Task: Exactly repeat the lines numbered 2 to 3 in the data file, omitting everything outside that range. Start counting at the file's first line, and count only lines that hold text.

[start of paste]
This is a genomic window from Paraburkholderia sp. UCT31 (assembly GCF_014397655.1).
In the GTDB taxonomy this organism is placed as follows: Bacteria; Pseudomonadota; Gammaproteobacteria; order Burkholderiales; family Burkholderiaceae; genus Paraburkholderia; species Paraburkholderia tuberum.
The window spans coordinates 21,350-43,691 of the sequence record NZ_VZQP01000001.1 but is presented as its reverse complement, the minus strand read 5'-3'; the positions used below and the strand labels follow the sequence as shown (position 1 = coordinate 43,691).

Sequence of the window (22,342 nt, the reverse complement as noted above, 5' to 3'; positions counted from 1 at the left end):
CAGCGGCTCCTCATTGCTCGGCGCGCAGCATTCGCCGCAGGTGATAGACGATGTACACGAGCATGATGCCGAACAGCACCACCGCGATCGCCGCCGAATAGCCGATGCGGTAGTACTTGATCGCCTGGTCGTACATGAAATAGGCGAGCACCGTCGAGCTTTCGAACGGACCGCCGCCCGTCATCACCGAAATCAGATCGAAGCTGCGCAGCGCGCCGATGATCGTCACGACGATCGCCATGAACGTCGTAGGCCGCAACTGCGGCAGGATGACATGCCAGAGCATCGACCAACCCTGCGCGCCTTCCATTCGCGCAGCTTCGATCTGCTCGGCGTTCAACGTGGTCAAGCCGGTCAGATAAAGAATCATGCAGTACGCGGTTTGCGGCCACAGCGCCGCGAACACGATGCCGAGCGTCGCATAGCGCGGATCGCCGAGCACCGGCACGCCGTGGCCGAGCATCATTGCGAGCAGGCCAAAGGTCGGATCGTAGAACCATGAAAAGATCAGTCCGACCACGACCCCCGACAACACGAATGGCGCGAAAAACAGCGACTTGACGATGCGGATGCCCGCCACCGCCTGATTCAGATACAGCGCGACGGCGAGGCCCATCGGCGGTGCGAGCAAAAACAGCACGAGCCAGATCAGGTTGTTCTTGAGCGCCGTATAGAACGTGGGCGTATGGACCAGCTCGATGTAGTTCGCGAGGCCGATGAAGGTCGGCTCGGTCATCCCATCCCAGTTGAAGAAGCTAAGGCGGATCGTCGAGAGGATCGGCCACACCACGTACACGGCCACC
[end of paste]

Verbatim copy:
In the GTDB taxonomy this organism is placed as follows: Bacteria; Pseudomonadota; Gammaproteobacteria; order Burkholderiales; family Burkholderiaceae; genus Paraburkholderia; species Paraburkholderia tuberum.
The window spans coordinates 21,350-43,691 of the sequence record NZ_VZQP01000001.1 but is presented as its reverse complement, the minus strand read 5'-3'; the positions used below and the strand labels follow the sequence as shown (position 1 = coordinate 43,691).